The recession and a paucity of blockbuster titles have taken a bite out of the overall video game industry this year, with revenue down from record levels in 2008. Nintendo certainly hasn't been immune. For the first half of the year, earnings fell about 50 percent from 2008, while Will sales dipped.
In the midst of this atmosphere, I spoke on Thursday with Dunaway, known to many video game buffs for her high-spirited appearances at E3.
Though I asked Dunaway about the company's revenue decline, lower console sales, and potential competition, she continually championed Nintendo's assets, including its Wii and DS consoles and recent popular games like Wii Sports Resort and Wii Fit Plus, as well as new titles like Super Mario Bros.
Dunaway's optimism about Nintendo may have been borne out by the latest results. Though overall video game revenue fell in October, the Wii bounced back to recover its spot as the top selling console, according to NPD.
Last month, Nintendo sold 507,000 Wiis, compared with 320,600 Sony PlayStation 3s and 249,700 Microsoft Xbox 360s. Coming in second in video game hardware sales was Nintendo's portable DSi and DS Lite, with gamers scooping up 457,000 units.
Four of Nintendo's titles also did well in October, finishing in the top 10. The company sold 232,000 copies of Wii Fit Plus alone, and 209,000 of Wii Fit Plus bundled with the Balance Board. Wii Sports Resort scored with 179,000 copies sold, while Kingdom Hearts 358/2 Days for the DS found 169,000 new customers.
I spoke with Dunaway by phone before before NPD released the October sales figures. But she certainly knew ahead of time that the numbers would look good for Nintendo.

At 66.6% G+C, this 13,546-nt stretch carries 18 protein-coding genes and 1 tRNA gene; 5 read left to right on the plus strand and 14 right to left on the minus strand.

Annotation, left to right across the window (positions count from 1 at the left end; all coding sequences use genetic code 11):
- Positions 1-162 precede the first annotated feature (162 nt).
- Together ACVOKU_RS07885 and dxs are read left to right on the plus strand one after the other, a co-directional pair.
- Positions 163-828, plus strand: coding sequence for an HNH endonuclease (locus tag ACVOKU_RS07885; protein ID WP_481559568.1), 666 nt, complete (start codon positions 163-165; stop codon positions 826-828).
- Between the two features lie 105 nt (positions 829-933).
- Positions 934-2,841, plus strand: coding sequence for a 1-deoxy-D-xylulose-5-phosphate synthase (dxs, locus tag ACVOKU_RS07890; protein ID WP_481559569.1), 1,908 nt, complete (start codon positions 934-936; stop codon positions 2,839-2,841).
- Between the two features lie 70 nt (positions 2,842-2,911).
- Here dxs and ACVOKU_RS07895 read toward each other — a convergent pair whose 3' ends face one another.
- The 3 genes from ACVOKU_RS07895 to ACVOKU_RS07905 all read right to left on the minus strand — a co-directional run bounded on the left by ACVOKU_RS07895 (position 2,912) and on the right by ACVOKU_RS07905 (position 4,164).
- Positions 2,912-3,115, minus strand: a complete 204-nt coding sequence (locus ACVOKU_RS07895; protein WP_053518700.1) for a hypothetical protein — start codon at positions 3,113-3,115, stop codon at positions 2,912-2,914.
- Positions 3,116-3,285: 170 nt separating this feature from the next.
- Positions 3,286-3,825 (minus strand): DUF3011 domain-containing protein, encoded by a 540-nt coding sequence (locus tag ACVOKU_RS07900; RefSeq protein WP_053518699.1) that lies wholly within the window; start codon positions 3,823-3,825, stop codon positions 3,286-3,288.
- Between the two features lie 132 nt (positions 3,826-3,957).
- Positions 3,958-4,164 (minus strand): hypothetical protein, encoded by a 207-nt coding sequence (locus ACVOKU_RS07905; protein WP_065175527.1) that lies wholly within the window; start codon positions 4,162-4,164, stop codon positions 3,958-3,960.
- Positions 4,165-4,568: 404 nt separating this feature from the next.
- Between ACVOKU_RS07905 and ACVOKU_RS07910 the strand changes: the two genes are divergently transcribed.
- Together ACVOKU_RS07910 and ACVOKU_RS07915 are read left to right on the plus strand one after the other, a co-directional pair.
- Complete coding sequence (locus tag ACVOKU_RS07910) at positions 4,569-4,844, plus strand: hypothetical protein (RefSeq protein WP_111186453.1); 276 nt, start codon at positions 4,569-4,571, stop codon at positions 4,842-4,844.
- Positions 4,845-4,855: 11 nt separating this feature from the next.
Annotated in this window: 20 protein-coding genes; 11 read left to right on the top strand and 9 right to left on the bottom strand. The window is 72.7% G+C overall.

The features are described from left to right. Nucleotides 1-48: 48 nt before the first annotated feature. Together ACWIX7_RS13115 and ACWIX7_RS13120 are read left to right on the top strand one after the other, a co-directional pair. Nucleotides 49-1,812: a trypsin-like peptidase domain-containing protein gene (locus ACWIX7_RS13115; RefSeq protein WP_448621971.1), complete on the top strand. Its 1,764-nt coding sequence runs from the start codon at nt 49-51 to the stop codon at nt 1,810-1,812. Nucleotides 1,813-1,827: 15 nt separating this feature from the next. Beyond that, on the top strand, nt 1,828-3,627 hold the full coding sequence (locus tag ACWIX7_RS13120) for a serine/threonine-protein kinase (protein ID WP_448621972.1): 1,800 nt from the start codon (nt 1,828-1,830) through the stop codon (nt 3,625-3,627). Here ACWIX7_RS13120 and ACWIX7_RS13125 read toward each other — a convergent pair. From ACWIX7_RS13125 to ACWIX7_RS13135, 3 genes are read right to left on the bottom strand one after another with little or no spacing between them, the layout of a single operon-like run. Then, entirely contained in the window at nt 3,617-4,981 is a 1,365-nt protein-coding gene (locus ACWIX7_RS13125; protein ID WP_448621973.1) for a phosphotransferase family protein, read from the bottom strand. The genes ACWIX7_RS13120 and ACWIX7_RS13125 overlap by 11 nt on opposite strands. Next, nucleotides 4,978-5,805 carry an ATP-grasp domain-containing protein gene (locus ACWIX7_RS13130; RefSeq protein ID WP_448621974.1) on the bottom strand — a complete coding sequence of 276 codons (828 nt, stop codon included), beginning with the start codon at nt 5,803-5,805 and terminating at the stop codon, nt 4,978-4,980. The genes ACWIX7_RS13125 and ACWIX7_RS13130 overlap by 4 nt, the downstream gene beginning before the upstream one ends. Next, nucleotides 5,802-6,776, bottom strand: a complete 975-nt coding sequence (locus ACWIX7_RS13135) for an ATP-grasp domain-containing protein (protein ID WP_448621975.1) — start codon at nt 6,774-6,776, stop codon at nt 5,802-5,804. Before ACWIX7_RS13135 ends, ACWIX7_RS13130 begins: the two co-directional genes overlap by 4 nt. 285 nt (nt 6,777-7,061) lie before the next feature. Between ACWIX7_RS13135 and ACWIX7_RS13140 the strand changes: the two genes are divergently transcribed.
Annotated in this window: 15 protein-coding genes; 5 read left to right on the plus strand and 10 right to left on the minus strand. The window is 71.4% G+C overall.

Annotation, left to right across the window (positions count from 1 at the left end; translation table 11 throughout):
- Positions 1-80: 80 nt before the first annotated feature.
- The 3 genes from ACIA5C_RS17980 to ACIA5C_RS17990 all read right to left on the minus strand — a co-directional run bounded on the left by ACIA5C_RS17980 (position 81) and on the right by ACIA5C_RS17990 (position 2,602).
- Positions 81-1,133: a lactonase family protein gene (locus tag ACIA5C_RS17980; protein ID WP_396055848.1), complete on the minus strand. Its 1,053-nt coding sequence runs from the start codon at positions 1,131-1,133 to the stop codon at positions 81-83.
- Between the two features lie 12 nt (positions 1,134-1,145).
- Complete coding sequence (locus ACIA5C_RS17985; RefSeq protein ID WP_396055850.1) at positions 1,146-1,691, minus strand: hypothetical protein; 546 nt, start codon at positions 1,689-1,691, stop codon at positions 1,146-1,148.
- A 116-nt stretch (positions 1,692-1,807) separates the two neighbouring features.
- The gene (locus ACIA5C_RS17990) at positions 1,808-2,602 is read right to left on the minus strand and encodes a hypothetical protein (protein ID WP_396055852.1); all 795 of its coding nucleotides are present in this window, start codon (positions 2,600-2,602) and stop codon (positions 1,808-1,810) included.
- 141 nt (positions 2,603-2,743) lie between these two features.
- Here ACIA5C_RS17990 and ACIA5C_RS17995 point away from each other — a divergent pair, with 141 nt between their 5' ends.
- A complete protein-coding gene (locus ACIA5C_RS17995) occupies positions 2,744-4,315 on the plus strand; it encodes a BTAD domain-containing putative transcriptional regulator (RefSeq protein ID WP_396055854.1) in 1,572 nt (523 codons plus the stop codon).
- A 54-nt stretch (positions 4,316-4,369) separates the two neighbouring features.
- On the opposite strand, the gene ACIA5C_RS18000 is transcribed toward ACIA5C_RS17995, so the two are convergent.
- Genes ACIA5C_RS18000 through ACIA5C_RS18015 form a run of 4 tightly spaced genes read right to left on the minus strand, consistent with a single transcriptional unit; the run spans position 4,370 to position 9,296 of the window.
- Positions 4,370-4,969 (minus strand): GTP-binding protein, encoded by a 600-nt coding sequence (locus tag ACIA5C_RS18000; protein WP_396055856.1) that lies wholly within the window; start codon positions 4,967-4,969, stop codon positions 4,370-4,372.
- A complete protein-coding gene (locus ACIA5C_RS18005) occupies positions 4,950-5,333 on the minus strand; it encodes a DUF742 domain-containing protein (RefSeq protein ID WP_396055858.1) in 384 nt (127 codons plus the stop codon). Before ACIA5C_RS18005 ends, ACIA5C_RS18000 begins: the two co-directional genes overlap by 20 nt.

Q: The question on everyone's mind is Nintendo's performance this year. For the first half, earnings were down about 50 percent. Sales for the Wii have dropped. Your president, [Satoru] Iwata, recently admitted that sales of the Wii have stalled. What do you pin as the reasons for this downturn, both for the company and for the Wii itself? Dunaway: Let's talk about the U.S., and let's break it down into the separate platforms. So, speaking first about the Wii--what's important to understand is that in 2008, we sold 10 million units of the Wii, which was a record for any console ever in history. And so it's a high mark.
What's also important to understand is that the pacing of our software this year was quite different than it was in 2008. In 2008, our big titles were released early in the year. And this year's huge title, released a few weeks ago in October, Wii Fit Plus, is doing quite well. And then arguably, the largest title of the year, New Super Mario Bros. for the Wii, only releases Sunday [November 15]. So we believe that going into the holiday season, consumers will continue to look for the products they see as representing the best value and the most fun.
Now on DS, we also had a record setting year last year, selling over 10 million units, and we are actually 16 percent above that pace year-to-date in 2009. So the combination of DS Lite and our new product DSi is really resonating with consumers.